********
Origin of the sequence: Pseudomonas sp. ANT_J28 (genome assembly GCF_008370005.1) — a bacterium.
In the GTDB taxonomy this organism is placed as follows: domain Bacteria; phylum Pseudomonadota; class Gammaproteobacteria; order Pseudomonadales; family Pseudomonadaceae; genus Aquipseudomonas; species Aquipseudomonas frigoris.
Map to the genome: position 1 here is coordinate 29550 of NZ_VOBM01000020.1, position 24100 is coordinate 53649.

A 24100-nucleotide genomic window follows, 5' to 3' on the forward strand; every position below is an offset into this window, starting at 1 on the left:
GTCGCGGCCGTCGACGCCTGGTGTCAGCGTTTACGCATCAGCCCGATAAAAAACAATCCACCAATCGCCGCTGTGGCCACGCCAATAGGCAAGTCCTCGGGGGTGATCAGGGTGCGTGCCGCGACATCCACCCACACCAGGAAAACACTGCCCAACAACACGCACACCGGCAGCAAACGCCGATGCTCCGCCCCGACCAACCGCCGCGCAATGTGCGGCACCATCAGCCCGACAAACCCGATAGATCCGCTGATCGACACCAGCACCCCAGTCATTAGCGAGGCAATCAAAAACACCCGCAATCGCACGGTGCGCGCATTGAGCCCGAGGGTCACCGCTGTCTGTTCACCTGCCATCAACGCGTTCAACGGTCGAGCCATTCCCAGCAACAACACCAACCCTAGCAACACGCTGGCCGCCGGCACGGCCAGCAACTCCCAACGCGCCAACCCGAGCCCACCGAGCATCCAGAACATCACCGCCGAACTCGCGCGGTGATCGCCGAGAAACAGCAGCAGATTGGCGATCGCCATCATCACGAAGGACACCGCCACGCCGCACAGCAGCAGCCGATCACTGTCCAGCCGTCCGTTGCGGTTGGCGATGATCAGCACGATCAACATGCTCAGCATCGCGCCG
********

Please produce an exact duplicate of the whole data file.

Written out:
Origin of the sequence: Pseudomonas sp. ANT_J28 (genome assembly GCF_008370005.1) — a bacterium.
In the GTDB taxonomy this organism is placed as follows: domain Bacteria; phylum Pseudomonadota; class Gammaproteobacteria; order Pseudomonadales; family Pseudomonadaceae; genus Aquipseudomonas; species Aquipseudomonas frigoris.
Map to the genome: position 1 here is coordinate 29550 of NZ_VOBM01000020.1, position 24100 is coordinate 53649.

A 24100-nucleotide genomic window follows, 5' to 3' on the forward strand; every position below is an offset into this window, starting at 1 on the left:
GTCGCGGCCGTCGACGCCTGGTGTCAGCGTTTACGCATCAGCCCGATAAAAAACAATCCACCAATCGCCGCTGTGGCCACGCCAATAGGCAAGTCCTCGGGGGTGATCAGGGTGCGTGCCGCGACATCCACCCACACCAGGAAAACACTGCCCAACAACACGCACACCGGCAGCAAACGCCGATGCTCCGCCCCGACCAACCGCCGCGCAATGTGCGGCACCATCAGCCCGACAAACCCGATAGATCCGCTGATCGACACCAGCACCCCAGTCATTAGCGAGGCAATCAAAAACACCCGCAATCGCACGGTGCGCGCATTGAGCCCGAGGGTCACCGCTGTCTGTTCACCTGCCATCAACGCGTTCAACGGTCGAGCCATTCCCAGCAACAACACCAACCCTAGCAACACGCTGGCCGCCGGCACGGCCAGCAACTCCCAACGCGCCAACCCGAGCCCACCGAGCATCCAGAACATCACCGCCGAACTCGCGCGGTGATCGCCGAGAAACAGCAGCAGATTGGCGATCGCCATCATCACGAAGGACACCGCCACGCCGCACAGCAGCAGCCGATCACTGTCCAGCCGTCCGTTGCGGTTGGCGATGATCAGCACGATCAACATGCTCAGCATCGCGCCG